Magazine article The Spectator

How Madame Bourgeois Has Come to the Rescue of Mademoiselle Bourgeois

Magazine article The Spectator

How Madame Bourgeois Has Come to the Rescue of Mademoiselle Bourgeois

Article excerpt

There was an animated discussion among the Tories who attended Jeffrey Archer's party on Tuesday. By the middle of the evening, two schools of thought had emerged: the scalpers, and those who wanted to condemn Geoffrey Robinson to a lingering political death. The scalpers argue that a ministerial resignation before Christmas would be the best present Santa Claus could bring the Tories, and also that if Mr Robinson is still a minister when the House rises, he will have survived. Returning to the theme in January would be as appetising as cold turkey after Twelfth Night.

Not so, say the merchants of lingering death. The newspapers will continue to pursue the matter, irrespective of the tides of Yule: I understand that they are now digging into Mr Robinson's business dealings in the Midlands. Come the New Year, there will be endless opportunities for embarrassing ministers. Mr Robinson's finances will come up at every Treasury Questions and every PM's Questions, and even if the spin-doctors devote their entire holiday to defensive preparations it will do them no good: there are no answers. The lingerers are looking forward to asking Mr Blair about his plans for his next summer holiday: will the Blair family be spending it in Tuscany? `Robinson is dead,' opined a former cabinet minister, `and the longer it is before his corpse is buried, the worse the government will smell.'

An increasing number of Labour MPs are coming to share that assessment, but Tony Blair's inner ring is holding firm. The Prime Minister is determined to save Mr Robinson and is ready to pledge his own credibility to do so. That might work, but there could also be an analogy with an oldfashioned sterling crisis. There may come a moment when the Labour whips take on the role of Bank governor, and come to warn the PM that the reserves are about to run out. Whatever the eventual outcome, we are going to hear a lot more about offshore trusts, Mme Bourgeois and Coventry City football club.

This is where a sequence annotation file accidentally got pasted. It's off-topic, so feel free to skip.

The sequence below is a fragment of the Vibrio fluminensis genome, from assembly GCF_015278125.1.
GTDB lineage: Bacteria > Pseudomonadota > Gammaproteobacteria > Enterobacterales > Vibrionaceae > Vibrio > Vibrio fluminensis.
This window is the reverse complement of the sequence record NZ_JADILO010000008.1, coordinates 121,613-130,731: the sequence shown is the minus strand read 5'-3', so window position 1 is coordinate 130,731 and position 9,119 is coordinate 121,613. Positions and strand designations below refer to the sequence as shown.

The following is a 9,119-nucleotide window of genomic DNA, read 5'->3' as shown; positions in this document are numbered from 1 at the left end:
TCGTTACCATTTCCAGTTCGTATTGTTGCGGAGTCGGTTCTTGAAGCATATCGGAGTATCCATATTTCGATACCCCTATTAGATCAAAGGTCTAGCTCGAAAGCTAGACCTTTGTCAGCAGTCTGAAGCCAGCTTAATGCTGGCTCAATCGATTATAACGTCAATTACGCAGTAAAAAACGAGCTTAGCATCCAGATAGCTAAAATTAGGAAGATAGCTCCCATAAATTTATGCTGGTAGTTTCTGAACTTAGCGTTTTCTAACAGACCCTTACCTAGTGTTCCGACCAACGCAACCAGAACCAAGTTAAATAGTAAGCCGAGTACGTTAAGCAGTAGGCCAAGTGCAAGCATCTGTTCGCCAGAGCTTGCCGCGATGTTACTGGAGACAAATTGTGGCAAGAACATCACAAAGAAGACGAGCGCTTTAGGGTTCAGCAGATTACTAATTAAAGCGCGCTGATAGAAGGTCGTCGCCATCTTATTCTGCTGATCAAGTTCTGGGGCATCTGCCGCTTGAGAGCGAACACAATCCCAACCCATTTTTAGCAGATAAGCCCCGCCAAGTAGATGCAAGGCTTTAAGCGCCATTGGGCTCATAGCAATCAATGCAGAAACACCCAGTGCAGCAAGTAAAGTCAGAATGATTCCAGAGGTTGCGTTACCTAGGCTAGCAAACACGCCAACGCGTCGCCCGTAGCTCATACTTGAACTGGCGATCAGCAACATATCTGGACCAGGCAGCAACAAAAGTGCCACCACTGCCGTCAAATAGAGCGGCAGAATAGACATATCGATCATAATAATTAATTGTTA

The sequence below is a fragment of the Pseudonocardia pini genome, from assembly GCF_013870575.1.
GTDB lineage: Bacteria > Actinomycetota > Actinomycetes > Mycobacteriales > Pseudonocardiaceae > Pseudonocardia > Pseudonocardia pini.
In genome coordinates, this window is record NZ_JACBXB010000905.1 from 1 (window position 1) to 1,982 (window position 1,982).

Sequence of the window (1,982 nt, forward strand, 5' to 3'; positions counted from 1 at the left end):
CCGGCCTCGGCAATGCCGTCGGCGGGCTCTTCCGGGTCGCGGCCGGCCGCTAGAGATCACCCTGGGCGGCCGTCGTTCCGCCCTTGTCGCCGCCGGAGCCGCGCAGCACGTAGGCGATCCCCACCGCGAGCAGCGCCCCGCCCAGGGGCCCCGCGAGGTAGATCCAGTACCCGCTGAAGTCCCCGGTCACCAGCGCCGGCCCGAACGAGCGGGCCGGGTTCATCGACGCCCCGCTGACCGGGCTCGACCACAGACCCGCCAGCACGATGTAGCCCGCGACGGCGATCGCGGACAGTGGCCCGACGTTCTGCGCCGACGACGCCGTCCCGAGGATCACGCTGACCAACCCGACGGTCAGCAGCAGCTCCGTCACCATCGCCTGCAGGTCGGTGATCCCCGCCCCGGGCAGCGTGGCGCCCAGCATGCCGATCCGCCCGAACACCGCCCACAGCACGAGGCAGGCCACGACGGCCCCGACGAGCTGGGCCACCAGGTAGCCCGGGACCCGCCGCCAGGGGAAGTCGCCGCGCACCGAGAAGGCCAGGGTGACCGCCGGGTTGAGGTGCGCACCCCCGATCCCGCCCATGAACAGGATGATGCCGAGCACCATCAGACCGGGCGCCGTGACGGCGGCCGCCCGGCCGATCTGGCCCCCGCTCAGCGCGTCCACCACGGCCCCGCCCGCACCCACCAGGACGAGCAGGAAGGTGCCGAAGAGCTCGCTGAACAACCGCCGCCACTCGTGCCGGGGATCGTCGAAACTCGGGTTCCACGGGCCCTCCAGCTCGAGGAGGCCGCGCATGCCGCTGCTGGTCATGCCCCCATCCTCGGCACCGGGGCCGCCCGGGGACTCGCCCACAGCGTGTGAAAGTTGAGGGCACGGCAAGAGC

In the short run, this has been good news for one of Mr Robinson's ministerial colleagues. Harriet Harman is in difficulty, and were it not for Geoffrey Robinson's hogging all the column inches, she would be in big trouble; deservedly so. Miss Harman has multiple deficiencies. Throughout all her career as a shadow minister, she never for a single moment displayed any of the qualities necessary to be a real minister. She was especially hopeless as shadow Chief Secretary to the Treasury, a post that requires assiduity and brains. All she could do was sit on the front bench and look pretty. But that was enough for Mr Blair. Miss Harman's appearance seemed to appeal to middle-class female voters, and this is a government in which appearance is all. However badly she performs in interviews, Miss Harman is safe, until she loses her looks.

But a lot of Labour backbenchers would like to apply different rules. Miss Harman's standing among her colleagues was badly damaged by the controversy over her children's education. When John Prescott denounced her as a hypocrite, many Labour MPs agreed. She herself is an example of how a privileged education can enhance the career prospects of a person of mediocre intelligence, but that does not endear Mlle Bourgeois to her colleagues, and nor has her ministerial performance.

This has been much worse than it need have been, for on both single mothers and the disabled, Miss Harman has a point. Why should there be three times as many registered disabled in 1997 as in 1979, when health standards and life expectancy have both improved? …

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